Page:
When Chanel was 12, her mother had died and her father had left. She spent six years in the custody of Cistercian nuns and then stepped out into the world where she quickly progressed from cabaret singer and courtesan to fashion powerhouse. Her impact on style was enormous; her trade marks were jersey sportswear and the “little black dress” that made a lasting statement about the realtionship between simplicity and elegance.
When Germany invaded France in 1940, Chanel moved to the Ritz and accepted the occupation as the new normal. In fact, she took an influential German officer as one of her many lovers – and she continued to make millions. But Vaughn maintains that documents from that period show that Chanel did more than accept the reality of the Nazi presence, that she actually became an agent of the Abwehr intelligence agency and undertook secret missions in Berlin and Madrid. The book includes a copy of a document that seems to show that Chanel was designated Agent F-7124.
Significantly, Chanel, who was comfortable living in opulence in Paris while her countrymen suffered under the Nazi regime moved to neutral Switzerland for a while after the Third Reich collapsed. Vaughan points out that that move may have saved her from the fate of French collaborators who were publicly shamed, imprisoned or executed. Chanel was briefly arrested by the Free French, but she emerged from the war largely unscathed.
She returned to Paris in 1955 and resumed her career, getting a better reception in the United States than in France.
Vaughn portrays Chanel as anti-Semitic and speculates, without demonstrating it, that her antipathy toward Jews might have been instilled by her contact with the Catholic Church. He also reports in detail that after the initial success of the iconic perfume, Chanel transferred control of it to a Jewish family, the Wertheimers, in a deal that guaranteed her an annual return. Although she later tried unsuccessfully to get the franchise away from the family, and did negotiate a more favorable arrangement for herself, the Wertheimers still are the purveyors of Chanel No. 5.
Chanel was apolitical, and she actually fled Paris for a while in the uncertain aftermath of the invasion. There is nothing in Vaughn’s account to suggest that she was interested in the Nazis’ ambitions. Instead, it’s clear that her top priority was to continue her lavish, drug-ridden life. She also had a personal interest in staying on speaking terms with the Germans, because her nephew was a prisoner of war. She did everything she could until she got him released; in fact, Vaughan maintains that she was enticed to work for the Abwher in the first place because she thought her contacts could help her nephew.
Chanel had many liaisons with rich and powerful men, some of whom helped finance her career, but she never married, explaining that she “never wanted to weigh more heavily on a man than a bird.” An interesting aspect of the story as Vaughn tells it is that, despite her relationship with the Germans, she had many close friends in Great Britain, including Winston Churchill.
August 31, 2011
If ever an athlete embodied the phrase sic transit gloria mundi, it was Babe Didrikson Zaharias. There are a couple of generations of adults among whom she is virtually unknown, and yet she was such a combination of natural ability, hard work, and results, that she has no peer.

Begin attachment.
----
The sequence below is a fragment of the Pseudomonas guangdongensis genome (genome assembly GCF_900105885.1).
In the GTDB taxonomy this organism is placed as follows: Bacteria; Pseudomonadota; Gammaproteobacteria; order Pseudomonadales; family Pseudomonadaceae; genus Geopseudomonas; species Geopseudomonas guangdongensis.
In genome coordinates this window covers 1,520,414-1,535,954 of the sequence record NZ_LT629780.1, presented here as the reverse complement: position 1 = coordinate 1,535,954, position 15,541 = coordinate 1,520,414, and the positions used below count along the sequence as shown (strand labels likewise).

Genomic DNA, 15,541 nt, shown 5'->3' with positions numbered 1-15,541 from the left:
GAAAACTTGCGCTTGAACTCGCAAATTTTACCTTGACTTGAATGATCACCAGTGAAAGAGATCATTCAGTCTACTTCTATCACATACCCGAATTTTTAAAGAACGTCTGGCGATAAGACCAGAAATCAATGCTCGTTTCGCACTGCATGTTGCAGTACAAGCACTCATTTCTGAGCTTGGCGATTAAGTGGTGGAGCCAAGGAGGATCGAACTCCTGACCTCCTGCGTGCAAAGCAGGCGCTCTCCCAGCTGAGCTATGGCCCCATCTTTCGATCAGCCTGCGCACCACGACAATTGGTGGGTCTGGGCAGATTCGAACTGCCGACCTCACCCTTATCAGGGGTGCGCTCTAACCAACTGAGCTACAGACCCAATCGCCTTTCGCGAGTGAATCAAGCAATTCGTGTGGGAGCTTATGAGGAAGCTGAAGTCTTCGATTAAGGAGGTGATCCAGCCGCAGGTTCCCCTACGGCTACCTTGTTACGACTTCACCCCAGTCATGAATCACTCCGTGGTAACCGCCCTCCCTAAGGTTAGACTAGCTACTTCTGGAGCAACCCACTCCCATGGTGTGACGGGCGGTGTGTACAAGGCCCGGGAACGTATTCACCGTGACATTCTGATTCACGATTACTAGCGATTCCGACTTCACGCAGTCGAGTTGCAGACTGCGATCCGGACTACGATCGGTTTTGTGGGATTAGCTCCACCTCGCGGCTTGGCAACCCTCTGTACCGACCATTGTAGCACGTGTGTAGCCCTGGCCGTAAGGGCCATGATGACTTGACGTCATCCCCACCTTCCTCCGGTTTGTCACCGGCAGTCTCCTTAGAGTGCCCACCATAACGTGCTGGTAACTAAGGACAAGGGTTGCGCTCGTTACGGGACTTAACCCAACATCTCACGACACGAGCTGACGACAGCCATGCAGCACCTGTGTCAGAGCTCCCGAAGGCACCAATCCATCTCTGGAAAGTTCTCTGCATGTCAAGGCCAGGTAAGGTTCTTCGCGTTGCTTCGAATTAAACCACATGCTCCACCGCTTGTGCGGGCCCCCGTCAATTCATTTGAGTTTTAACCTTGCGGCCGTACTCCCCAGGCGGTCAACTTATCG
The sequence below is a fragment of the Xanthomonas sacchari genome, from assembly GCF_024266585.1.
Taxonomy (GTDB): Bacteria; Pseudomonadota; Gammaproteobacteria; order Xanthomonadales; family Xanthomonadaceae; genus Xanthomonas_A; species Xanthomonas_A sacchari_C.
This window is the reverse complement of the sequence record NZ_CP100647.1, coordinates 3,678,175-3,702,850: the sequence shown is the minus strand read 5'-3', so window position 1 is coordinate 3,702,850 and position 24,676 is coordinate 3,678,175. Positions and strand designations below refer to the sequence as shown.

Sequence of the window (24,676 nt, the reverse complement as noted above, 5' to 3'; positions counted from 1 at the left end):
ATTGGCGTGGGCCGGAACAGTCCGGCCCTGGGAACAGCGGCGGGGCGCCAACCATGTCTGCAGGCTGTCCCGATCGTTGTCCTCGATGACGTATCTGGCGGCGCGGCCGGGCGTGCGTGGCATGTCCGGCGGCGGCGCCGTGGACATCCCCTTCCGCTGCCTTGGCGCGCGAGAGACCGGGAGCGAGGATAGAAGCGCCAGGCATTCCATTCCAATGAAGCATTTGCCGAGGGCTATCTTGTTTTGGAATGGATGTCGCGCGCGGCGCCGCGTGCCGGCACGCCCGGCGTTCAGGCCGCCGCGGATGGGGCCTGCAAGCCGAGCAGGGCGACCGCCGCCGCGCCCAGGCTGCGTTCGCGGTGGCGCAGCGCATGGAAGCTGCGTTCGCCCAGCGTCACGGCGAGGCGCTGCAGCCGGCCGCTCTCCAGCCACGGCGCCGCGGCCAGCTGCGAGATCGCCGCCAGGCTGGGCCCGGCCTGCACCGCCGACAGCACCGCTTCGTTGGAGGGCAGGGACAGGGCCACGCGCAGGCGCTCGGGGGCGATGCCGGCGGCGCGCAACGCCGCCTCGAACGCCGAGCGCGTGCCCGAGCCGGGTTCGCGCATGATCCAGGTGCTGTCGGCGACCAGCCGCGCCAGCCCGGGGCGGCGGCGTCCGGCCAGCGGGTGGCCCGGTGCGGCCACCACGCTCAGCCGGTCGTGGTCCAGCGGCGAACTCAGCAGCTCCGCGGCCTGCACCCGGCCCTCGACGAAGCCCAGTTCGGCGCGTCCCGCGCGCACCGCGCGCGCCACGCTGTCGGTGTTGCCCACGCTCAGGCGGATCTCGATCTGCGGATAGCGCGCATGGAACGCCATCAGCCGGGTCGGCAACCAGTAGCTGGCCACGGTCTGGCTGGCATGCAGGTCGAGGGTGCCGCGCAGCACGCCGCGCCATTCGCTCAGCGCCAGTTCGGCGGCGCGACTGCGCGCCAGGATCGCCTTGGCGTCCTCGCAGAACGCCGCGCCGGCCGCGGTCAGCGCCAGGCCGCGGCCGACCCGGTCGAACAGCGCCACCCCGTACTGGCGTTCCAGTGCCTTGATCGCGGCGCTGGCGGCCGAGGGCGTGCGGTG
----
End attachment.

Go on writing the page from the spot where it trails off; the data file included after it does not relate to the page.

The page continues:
I’m not an expert on this subject. I had only the vaguest idea of who Babe Didrikson was until I read Don Van Natta’s excellent book, Wonder Girl. But thanks to Van Natta’s scholarship, his journalistic discipline, and his entertaining and literate writing style, I now know plenty about Babe – and I’m glad I learned, even at this late stage of my life.
Babe Didrikson died of cancer in 1956, when I was 16 years old. In those days, I followed baseball and boxing, so I had only the slimmest knowledge that she was a prominent golfer. What I learned from Van Natta’s book is that Babe Didrikson would have excelled at almost any sport she chose and that she made a considerable mark in both track-and-field and in basketball before she turned her whole attention to golf.
I’ll mention only one particular performance, because every time I think about it I am impressed all over again. Babe, who gave up on education before she finished high school, took a job with a Dallas-based insurance company, but not because she was interested in actuarial tables. Some companies in those pre-television days sponsored amateur sports teams that competed with each other around the country and acted as living advertisements for their employers. Babe’s principal job at the insurance company was playing basketball and track, both of which she did at a championship level. She was so extraordinary, in fact, that in 1933 her boss and coach sent her to the American Athletic Union’s national championship meet in Illinois.
I mean that literally. He didn’t send the rest of the team — only Babe. And competing against squads from around the U.S., she entered eight of the ten events and won the gold medal in broad jump, baseball throw, shot put, javelin, and the 80-meter hurdles and tied for first in the high jump. She collected a total of 30 points; the second-place team scored 22. In that meet, Babe qualified for the 1932 Olympic Games in Los Angeles, where she won two gold medals and a silver and set two world records and an Olympic record.
I had to tell that story. But Van Natta’s book isn’t engrossing only because it reports on that and Babe’s many other achievements. This book tells the story of an American life. Babe’s parents were faithful and hard-working natives of Norway who settled in Texas. They had a large family, and they lived from hand to mouth. Babe loved this family and she remained loyal to her parents and siblings and other connections, always including their financial well being in her reasons for driving herself so hard.
Babe was a tomboy, and when she grew older she was perceived as mannish. This plus the fact that she remained single for so long led busybodies, including prominent sports writers, to speculate about her sexual orientation. She also was the target of verbal abuse from sports writers and others who believed, as Joe Williams wrote in the New York World Telegram, that “it would be much better if she and her ilk stayed at home, got themselves prettied up and waited for the phone to ring.” The rough-and-tumble Babe broke through the barrier of snobbery that surrounded amateur golf at that time; she was a founding member of the LPGA.